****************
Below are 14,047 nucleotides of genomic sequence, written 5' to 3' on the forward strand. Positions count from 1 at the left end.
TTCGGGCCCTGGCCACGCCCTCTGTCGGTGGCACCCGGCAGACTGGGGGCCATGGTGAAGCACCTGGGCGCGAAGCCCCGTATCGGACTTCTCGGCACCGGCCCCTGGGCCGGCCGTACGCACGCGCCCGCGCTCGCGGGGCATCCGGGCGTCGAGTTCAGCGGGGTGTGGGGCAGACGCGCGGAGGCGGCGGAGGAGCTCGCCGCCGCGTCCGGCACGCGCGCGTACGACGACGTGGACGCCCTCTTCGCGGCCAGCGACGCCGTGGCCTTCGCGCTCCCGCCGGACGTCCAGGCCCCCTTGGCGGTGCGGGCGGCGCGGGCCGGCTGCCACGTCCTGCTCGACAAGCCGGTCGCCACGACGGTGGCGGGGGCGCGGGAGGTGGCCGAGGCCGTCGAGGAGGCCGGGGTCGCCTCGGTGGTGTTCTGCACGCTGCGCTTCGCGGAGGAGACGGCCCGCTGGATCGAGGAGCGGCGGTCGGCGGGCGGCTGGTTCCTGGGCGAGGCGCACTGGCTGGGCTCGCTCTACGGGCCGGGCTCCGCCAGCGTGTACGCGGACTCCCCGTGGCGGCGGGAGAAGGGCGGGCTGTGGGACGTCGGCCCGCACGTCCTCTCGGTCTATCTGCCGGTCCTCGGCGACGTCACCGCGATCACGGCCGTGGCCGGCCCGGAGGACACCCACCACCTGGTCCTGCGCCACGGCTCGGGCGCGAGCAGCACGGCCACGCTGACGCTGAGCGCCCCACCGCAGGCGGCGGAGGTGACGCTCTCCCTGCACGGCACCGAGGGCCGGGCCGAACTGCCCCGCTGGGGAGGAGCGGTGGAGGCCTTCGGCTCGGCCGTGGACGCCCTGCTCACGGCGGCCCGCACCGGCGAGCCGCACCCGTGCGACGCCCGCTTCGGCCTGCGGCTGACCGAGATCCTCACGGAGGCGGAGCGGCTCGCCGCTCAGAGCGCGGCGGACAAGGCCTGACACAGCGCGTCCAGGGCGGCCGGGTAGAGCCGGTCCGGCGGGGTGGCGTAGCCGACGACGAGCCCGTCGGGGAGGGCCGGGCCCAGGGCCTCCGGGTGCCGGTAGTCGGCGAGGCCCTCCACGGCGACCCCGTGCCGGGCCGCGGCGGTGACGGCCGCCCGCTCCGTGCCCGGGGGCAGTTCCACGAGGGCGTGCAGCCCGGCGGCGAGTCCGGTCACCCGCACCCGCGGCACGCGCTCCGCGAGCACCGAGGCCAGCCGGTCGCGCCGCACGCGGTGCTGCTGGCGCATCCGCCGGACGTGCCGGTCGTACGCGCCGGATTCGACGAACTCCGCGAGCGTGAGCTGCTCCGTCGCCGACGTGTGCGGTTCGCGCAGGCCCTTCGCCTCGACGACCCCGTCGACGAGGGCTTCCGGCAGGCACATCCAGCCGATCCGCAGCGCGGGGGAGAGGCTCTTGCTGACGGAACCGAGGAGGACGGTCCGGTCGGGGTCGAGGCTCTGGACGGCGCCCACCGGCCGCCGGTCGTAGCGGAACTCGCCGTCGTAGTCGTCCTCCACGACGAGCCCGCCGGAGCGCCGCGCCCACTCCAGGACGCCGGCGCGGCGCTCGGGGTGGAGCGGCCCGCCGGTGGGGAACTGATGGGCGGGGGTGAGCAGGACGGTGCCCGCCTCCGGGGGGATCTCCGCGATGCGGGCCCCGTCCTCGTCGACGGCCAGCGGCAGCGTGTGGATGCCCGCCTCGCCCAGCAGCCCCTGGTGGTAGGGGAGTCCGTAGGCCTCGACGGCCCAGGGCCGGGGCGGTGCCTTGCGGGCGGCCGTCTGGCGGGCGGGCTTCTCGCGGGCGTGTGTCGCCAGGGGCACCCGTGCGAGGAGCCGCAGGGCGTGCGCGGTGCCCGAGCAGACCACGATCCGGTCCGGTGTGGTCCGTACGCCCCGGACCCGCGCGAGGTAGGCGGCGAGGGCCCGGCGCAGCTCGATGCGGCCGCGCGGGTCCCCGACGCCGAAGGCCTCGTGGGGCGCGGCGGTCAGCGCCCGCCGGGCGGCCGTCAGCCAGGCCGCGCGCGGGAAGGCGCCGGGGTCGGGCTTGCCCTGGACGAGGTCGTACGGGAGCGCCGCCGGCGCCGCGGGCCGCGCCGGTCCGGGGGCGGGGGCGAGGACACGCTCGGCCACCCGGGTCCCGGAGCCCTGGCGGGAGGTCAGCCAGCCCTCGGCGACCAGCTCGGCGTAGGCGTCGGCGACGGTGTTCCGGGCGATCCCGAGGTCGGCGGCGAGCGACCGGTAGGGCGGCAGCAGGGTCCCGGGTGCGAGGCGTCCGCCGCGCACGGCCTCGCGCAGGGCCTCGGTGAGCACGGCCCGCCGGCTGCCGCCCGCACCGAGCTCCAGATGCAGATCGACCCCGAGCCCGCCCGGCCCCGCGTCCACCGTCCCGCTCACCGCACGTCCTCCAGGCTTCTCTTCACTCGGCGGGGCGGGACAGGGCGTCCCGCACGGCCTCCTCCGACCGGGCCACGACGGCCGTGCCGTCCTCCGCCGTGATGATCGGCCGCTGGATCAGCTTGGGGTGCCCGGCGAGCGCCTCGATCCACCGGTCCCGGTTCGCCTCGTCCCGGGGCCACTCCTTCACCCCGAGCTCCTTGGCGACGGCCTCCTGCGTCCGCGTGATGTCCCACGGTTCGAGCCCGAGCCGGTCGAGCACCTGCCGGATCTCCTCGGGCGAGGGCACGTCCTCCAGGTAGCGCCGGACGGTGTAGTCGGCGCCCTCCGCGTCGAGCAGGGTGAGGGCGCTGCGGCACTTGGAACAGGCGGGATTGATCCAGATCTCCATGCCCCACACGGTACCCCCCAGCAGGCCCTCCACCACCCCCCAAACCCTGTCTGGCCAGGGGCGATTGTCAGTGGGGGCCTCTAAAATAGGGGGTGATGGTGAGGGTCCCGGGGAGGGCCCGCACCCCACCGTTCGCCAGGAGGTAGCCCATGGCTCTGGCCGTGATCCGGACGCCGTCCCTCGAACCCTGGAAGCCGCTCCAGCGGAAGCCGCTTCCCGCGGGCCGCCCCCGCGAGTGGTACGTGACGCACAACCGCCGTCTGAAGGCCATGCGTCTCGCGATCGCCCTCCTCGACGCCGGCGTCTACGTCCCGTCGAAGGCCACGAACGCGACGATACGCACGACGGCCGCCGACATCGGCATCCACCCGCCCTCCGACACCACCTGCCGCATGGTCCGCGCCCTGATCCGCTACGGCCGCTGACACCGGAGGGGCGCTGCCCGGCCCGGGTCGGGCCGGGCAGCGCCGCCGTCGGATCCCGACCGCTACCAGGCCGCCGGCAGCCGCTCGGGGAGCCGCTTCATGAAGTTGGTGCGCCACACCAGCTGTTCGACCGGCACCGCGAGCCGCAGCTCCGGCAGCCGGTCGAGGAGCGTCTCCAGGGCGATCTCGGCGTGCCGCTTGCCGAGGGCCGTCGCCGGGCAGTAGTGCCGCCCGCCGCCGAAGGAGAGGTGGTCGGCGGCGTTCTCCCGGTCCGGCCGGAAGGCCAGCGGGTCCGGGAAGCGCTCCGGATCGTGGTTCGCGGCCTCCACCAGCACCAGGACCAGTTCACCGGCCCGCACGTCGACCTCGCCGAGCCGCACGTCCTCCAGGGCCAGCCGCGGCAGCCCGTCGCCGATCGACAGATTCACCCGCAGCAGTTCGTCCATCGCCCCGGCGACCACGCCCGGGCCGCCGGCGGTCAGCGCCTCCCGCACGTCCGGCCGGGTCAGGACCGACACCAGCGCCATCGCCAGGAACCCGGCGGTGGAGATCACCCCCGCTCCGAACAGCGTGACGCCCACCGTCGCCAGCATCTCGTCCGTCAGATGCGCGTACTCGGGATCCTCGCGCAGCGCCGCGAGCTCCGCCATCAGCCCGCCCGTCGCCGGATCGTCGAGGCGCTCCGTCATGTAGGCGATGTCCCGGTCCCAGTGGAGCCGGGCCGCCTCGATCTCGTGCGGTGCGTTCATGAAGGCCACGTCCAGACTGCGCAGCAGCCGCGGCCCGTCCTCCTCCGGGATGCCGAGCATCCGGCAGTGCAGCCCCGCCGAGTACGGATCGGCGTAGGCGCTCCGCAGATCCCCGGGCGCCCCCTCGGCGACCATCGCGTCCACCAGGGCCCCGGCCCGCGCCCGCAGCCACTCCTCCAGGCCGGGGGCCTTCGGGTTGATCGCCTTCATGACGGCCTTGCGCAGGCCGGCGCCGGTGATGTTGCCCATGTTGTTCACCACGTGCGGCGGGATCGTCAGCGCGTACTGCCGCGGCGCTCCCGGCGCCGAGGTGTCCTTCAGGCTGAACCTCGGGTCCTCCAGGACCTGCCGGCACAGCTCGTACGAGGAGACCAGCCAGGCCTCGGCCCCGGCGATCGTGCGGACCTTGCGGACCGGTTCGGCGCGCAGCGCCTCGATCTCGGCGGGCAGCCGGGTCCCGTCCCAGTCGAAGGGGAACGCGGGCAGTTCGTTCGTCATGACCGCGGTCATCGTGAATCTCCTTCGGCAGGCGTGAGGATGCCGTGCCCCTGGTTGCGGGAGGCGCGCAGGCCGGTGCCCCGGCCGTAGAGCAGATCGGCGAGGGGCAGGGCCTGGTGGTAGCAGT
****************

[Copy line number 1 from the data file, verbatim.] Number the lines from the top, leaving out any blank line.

Below are 14,047 nucleotides of genomic sequence, written 5' to 3' on the forward strand. Positions count from 1 at the left end.